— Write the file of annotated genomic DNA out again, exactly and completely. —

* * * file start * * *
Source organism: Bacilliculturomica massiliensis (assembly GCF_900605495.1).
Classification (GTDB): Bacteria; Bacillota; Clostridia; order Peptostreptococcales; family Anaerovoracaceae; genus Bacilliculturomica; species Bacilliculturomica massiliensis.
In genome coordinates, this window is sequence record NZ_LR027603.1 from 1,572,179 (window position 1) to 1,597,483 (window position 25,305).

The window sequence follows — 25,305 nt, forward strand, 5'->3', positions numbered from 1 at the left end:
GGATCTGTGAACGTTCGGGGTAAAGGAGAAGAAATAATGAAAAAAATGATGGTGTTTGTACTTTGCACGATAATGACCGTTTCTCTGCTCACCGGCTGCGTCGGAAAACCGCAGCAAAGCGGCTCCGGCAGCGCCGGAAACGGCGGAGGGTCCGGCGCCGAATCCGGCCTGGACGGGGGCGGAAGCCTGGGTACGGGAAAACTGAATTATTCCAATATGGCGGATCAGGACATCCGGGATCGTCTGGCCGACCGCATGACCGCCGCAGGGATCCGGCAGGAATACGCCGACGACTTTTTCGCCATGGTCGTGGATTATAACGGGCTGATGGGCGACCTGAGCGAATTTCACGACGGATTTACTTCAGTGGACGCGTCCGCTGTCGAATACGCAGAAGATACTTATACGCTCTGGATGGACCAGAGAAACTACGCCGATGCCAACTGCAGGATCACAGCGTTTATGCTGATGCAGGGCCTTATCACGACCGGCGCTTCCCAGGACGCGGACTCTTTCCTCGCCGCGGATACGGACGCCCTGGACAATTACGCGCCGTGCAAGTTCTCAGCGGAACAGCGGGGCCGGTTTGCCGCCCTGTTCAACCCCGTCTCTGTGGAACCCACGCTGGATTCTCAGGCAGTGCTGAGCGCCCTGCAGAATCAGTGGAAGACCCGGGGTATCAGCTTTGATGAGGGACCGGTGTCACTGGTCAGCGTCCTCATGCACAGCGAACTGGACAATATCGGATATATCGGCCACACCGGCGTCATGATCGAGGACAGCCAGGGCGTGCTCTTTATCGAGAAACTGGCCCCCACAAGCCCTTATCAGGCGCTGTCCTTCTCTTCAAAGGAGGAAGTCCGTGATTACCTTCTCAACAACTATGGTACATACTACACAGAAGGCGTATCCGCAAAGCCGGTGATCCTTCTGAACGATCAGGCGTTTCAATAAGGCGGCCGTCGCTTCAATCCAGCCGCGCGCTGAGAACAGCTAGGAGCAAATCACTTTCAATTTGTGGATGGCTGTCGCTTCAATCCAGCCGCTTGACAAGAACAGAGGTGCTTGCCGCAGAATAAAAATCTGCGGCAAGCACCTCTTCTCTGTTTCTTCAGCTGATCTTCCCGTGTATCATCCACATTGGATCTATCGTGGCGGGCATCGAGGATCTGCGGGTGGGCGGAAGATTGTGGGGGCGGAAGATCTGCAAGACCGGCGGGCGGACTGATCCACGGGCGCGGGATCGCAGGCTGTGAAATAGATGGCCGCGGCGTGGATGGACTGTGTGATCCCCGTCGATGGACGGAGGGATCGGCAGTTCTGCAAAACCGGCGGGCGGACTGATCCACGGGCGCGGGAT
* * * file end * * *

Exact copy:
Source organism: Bacilliculturomica massiliensis (assembly GCF_900605495.1).
Classification (GTDB): Bacteria; Bacillota; Clostridia; order Peptostreptococcales; family Anaerovoracaceae; genus Bacilliculturomica; species Bacilliculturomica massiliensis.
In genome coordinates, this window is sequence record NZ_LR027603.1 from 1,572,179 (window position 1) to 1,597,483 (window position 25,305).

The window sequence follows — 25,305 nt, forward strand, 5'->3', positions numbered from 1 at the left end:
GGATCTGTGAACGTTCGGGGTAAAGGAGAAGAAATAATGAAAAAAATGATGGTGTTTGTACTTTGCACGATAATGACCGTTTCTCTGCTCACCGGCTGCGTCGGAAAACCGCAGCAAAGCGGCTCCGGCAGCGCCGGAAACGGCGGAGGGTCCGGCGCCGAATCCGGCCTGGACGGGGGCGGAAGCCTGGGTACGGGAAAACTGAATTATTCCAATATGGCGGATCAGGACATCCGGGATCGTCTGGCCGACCGCATGACCGCCGCAGGGATCCGGCAGGAATACGCCGACGACTTTTTCGCCATGGTCGTGGATTATAACGGGCTGATGGGCGACCTGAGCGAATTTCACGACGGATTTACTTCAGTGGACGCGTCCGCTGTCGAATACGCAGAAGATACTTATACGCTCTGGATGGACCAGAGAAACTACGCCGATGCCAACTGCAGGATCACAGCGTTTATGCTGATGCAGGGCCTTATCACGACCGGCGCTTCCCAGGACGCGGACTCTTTCCTCGCCGCGGATACGGACGCCCTGGACAATTACGCGCCGTGCAAGTTCTCAGCGGAACAGCGGGGCCGGTTTGCCGCCCTGTTCAACCCCGTCTCTGTGGAACCCACGCTGGATTCTCAGGCAGTGCTGAGCGCCCTGCAGAATCAGTGGAAGACCCGGGGTATCAGCTTTGATGAGGGACCGGTGTCACTGGTCAGCGTCCTCATGCACAGCGAACTGGACAATATCGGATATATCGGCCACACCGGCGTCATGATCGAGGACAGCCAGGGCGTGCTCTTTATCGAGAAACTGGCCCCCACAAGCCCTTATCAGGCGCTGTCCTTCTCTTCAAAGGAGGAAGTCCGTGATTACCTTCTCAACAACTATGGTACATACTACACAGAAGGCGTATCCGCAAAGCCGGTGATCCTTCTGAACGATCAGGCGTTTCAATAAGGCGGCCGTCGCTTCAATCCAGCCGCGCGCTGAGAACAGCTAGGAGCAAATCACTTTCAATTTGTGGATGGCTGTCGCTTCAATCCAGCCGCTTGACAAGAACAGAGGTGCTTGCCGCAGAATAAAAATCTGCGGCAAGCACCTCTTCTCTGTTTCTTCAGCTGATCTTCCCGTGTATCATCCACATTGGATCTATCGTGGCGGGCATCGAGGATCTGCGGGTGGGCGGAAGATTGTGGGGGCGGAAGATCTGCAAGACCGGCGGGCGGACTGATCCACGGGCGCGGGATCGCAGGCTGTGAAATAGATGGCCGCGGCGTGGATGGACTGTGTGATCCCCGTCGATGGACGGAGGGATCGGCAGTTCTGCAAAACCGGCGGGCGGACTGATCCACGGGCGCGGGAT